WHEN Cebu Governor Gwen Garcia set June 12, Philippine independence day, as the date for the transition of Cebu Province from CCQ or general community quarantine, she must have picked it to symbolize what she has been talking about during the past few days or weeks: “freedom.”
Obviously, freedom from the quarantine of any category, CQ of any form, lockdown of any sort.
The modified general quarantine (MGCQ) that she and the mayors of the province prepared for during a meeting last Saturday, May 30, is supposed to be the last “shackle” that would lead to freedom from fear.
We are not free of the pandemic yet but we can shed off some fear of it. That seems to underlie the Capitol’s stance.
That fear was there when last March 25, Guv Gwen called for a “stringent approach” in enforcing enhanced
The fear drove her “fixation” to tighten watch at airports, seal borders with Cebu City (which she called the “epicenter” of the scourge), and publicly warn and scold violators.
The fear prevailed when the Provincial Board passed on March 30 an ordinance laying down prohibitions to contain the spread of Covid-19 and when the governor repeatedly harped on the several bans, which, as of April 13, led to the arrest of at least 40 persons in the province.
Change of wind
Then the wind changed, the view shifted.
Mostly in the second half of May, the governor must have cast away that fear, admitting that like most of the world, she had been hounded by fright when confronted with the unknown.
She began to talk about ending the quarantine, the need to come out from home and shelter, and resume business and social activities, even community prayer.
ECQ to ECD
Her concept of ECQ changed to ECD, from enhanced community quarantine to enhanced community development. From berating Facebook/Twitter critics of quarantine enforcers to cajoling leaders of business and industry in the province to refocus interest, forget tourism for awhile and step up corn and rice planting.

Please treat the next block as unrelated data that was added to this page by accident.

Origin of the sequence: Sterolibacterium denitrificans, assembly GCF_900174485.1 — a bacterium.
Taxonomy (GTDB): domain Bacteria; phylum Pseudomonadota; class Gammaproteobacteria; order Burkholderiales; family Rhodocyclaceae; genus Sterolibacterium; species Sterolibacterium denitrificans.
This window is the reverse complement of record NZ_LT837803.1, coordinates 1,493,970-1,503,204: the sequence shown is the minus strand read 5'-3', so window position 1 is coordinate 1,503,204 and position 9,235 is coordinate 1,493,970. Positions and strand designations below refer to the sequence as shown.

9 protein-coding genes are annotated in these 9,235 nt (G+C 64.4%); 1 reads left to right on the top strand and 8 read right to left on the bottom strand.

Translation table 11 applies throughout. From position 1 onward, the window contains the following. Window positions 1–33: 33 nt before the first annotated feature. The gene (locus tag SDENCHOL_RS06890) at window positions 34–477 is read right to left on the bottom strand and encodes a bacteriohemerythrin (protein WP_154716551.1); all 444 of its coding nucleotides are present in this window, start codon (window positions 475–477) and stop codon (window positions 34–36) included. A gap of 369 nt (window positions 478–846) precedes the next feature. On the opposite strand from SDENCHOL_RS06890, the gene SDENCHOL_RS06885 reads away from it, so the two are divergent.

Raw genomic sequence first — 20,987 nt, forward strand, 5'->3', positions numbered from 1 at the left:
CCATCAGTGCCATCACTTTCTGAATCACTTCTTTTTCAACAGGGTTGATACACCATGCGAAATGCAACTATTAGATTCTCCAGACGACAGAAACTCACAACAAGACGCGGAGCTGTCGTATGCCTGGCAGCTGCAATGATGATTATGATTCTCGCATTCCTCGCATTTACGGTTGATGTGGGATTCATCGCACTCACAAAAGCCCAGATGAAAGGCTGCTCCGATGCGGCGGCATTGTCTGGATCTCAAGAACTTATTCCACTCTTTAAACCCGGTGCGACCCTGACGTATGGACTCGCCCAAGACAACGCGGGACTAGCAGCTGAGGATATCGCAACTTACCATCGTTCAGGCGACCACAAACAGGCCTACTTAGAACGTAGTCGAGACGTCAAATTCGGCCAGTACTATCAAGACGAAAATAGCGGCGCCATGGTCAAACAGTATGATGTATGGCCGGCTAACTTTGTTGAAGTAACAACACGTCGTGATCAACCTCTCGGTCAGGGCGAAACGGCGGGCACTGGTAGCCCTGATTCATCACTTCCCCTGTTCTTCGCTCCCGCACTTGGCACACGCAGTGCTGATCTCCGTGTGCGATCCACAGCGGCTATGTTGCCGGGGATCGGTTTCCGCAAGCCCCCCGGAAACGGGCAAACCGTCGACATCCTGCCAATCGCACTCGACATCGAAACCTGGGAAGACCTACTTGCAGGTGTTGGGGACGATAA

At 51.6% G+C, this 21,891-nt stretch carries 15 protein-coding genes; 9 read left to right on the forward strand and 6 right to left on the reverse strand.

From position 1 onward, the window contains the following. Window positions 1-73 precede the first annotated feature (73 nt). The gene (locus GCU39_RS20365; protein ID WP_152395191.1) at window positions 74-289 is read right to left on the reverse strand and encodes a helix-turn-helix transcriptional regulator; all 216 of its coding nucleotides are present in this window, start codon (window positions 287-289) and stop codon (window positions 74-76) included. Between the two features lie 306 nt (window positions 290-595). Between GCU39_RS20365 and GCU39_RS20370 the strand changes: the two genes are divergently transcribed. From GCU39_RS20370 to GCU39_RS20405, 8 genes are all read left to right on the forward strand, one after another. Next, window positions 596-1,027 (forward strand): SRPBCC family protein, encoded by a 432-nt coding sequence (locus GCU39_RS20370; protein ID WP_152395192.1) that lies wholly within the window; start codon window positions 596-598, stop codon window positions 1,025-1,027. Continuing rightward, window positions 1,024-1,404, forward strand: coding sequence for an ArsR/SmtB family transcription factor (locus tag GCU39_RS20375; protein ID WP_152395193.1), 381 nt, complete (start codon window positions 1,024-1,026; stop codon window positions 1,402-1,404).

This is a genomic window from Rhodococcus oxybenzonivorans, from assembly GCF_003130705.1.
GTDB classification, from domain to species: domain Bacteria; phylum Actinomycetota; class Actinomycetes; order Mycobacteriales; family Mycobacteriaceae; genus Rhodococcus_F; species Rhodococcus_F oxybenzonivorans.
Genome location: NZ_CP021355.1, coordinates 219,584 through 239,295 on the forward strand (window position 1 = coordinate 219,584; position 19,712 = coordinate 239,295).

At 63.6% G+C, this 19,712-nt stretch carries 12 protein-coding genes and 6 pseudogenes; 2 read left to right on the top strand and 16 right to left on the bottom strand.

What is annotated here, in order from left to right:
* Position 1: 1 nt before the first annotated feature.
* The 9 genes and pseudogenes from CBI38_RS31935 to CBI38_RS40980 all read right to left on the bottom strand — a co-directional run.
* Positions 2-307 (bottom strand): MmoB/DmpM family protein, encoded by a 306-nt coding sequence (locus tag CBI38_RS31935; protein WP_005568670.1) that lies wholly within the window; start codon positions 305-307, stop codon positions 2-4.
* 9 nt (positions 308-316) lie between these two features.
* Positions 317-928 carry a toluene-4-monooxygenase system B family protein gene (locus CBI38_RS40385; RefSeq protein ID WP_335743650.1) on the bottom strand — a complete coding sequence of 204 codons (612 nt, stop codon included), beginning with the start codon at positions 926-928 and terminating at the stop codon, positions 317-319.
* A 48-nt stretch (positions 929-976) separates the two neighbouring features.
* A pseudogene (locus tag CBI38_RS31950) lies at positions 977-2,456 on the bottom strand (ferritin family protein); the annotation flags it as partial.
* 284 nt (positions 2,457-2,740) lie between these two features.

The reason: the numbers, the data provided by the information from hospitals, health centers and health workers who have tracked down and recorded for study (along with juicy gossip about women with backless blouse and multiple kids). And, of course, how the numbers are being interpreted as to the chances of surviving the contagion.
Less of a menace
Guv Gwen is convinced that the figures on new cases, death rate, recoveries, along with data on illnesses and deaths from preexisting diseases, would make Covid-19 less of the menace that the world has feared.
The Department of Health or anyone from the Inter-Agency Task Force on Managing Infectious Diseases (IATF-MEID) has not said so in express terms but note this: The virus seems to be not as scary to them now as they were before in the first two months.
It could be due to the lull, at least to us in Cebu and similar parts of the country. It could be due to sheer exhaustion. As Choy Torralba, in “Tug-ani ang Lungsod” on dyRF radio, would say the Cebuano-Bisaya adage, “Kon mahutdan naka sa kahadlok, ang kaisog na la’y mahabilin.”
On some of our terms
Capitol has seemed over-eager to move over to MGCQ even though the province and the rest of Cebu are still officially GCQ. That must tell us something about losing fear by force of reason or product of wordplay.
True, conditions are not the same. Density of population and urban blight have placed Cebu City, Mandaue City and Lapu-Lapu City at a big disadvantage in coping with Covid-19. But the faster move makes sense.
Capitol in effect says it’s time to deal with the plague on some of our own terms.
Yet courage does not have to evict caution.